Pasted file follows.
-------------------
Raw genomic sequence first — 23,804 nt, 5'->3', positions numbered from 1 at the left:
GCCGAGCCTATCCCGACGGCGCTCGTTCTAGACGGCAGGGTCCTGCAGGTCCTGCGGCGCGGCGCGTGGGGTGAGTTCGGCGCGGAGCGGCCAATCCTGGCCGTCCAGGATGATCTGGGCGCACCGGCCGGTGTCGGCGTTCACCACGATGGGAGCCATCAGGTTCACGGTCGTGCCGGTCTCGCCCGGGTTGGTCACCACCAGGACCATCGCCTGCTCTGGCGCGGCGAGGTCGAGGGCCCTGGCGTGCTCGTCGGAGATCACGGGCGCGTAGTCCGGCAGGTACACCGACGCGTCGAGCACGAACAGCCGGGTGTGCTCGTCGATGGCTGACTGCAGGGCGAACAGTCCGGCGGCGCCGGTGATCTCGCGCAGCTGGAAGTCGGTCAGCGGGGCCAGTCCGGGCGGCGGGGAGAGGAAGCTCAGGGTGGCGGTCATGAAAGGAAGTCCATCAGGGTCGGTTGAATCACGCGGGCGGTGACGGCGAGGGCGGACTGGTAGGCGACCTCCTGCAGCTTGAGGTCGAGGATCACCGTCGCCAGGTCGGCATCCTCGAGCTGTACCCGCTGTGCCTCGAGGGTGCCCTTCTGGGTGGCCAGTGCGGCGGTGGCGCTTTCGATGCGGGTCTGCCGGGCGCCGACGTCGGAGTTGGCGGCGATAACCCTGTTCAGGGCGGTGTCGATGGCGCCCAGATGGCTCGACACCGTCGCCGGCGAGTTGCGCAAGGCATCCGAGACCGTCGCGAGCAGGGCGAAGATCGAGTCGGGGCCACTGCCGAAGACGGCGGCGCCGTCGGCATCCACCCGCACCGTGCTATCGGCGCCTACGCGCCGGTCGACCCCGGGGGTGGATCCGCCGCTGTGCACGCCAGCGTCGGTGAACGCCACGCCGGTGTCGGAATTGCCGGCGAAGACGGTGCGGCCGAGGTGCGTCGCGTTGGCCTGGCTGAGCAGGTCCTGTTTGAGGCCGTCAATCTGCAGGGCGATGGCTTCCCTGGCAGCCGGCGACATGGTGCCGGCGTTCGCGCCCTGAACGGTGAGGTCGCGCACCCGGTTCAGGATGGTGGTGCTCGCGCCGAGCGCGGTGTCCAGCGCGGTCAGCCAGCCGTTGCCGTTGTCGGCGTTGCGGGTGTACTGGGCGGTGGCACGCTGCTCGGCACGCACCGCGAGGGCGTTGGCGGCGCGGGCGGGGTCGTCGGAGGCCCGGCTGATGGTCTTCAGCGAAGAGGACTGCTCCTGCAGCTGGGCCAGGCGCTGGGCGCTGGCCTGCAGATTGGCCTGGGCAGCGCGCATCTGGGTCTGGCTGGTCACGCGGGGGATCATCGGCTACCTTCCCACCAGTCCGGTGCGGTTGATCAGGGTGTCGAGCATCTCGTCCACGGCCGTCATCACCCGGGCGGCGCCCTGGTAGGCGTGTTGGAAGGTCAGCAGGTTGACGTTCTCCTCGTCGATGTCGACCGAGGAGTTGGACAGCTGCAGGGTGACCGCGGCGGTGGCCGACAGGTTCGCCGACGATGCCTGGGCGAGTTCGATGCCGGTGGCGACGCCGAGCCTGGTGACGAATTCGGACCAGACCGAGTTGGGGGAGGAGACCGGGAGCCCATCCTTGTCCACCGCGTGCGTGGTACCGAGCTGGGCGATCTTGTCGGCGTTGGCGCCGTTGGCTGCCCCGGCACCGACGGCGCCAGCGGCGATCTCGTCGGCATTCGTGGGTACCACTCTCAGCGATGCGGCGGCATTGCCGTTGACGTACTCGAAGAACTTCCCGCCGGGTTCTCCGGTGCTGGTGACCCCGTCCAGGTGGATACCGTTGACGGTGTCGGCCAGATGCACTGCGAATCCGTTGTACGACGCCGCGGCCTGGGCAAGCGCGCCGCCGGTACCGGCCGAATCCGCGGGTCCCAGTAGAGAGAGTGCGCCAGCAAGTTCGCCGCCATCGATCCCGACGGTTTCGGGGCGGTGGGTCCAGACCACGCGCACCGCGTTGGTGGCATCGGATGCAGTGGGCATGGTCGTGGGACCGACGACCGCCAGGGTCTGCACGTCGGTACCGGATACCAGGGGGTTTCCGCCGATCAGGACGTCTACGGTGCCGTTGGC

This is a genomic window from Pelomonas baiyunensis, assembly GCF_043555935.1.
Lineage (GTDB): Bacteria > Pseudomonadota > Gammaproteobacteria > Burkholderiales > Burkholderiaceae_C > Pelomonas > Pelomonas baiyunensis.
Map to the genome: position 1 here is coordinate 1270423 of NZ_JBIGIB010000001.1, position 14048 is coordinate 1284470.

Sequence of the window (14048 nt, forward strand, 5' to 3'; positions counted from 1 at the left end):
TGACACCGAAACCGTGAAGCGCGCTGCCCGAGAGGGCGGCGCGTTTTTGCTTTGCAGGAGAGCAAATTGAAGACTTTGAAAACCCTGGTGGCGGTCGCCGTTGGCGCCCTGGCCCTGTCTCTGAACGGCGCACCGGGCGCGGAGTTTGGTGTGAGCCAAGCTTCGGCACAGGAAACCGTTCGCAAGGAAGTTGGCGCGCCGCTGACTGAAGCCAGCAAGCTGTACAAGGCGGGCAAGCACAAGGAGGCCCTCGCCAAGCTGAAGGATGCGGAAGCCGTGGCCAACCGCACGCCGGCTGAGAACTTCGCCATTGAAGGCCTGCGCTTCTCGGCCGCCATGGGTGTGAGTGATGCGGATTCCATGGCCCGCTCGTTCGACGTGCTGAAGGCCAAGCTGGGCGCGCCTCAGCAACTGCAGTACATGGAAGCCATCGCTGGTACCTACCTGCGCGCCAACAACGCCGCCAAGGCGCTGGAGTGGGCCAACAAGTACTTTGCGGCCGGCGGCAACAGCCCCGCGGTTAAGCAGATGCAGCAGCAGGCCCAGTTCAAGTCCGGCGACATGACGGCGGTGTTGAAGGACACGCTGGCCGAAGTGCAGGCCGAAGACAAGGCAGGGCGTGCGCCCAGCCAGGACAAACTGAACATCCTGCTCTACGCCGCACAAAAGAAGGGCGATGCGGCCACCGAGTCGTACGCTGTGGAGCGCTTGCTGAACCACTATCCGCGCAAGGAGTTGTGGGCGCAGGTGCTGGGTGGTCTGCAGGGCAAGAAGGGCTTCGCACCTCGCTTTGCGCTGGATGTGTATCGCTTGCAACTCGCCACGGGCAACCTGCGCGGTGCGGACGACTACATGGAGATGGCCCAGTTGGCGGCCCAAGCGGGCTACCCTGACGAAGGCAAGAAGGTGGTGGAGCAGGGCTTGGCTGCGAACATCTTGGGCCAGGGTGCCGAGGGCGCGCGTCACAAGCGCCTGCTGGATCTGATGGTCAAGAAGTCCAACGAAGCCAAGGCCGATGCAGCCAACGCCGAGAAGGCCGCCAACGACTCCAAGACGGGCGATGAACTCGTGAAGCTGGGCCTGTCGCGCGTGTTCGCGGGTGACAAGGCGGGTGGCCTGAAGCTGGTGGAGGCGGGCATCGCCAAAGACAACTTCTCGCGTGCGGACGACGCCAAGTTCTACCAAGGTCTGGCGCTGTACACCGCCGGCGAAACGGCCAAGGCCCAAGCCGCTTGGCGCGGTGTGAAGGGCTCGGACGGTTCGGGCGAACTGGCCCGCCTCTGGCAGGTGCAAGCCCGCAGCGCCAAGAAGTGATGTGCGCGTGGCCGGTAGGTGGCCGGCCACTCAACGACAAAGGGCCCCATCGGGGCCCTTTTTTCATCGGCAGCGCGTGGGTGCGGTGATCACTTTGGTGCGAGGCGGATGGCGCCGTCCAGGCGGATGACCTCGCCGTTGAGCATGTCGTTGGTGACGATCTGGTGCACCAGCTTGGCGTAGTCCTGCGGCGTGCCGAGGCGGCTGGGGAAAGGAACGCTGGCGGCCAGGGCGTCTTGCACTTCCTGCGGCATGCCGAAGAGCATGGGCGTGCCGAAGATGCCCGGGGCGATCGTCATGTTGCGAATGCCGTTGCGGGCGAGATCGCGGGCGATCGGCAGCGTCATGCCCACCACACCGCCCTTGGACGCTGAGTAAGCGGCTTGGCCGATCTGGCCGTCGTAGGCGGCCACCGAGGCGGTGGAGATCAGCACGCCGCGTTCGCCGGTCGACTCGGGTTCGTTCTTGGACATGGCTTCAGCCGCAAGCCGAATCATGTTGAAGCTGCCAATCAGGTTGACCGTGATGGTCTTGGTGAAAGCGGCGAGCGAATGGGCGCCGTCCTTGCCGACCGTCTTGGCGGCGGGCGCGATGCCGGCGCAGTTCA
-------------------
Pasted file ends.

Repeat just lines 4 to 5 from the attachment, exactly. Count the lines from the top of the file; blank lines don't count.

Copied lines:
Lineage (GTDB): Bacteria > Pseudomonadota > Gammaproteobacteria > Burkholderiales > Burkholderiaceae_C > Pelomonas > Pelomonas baiyunensis.
Map to the genome: position 1 here is coordinate 1270423 of NZ_JBIGIB010000001.1, position 14048 is coordinate 1284470.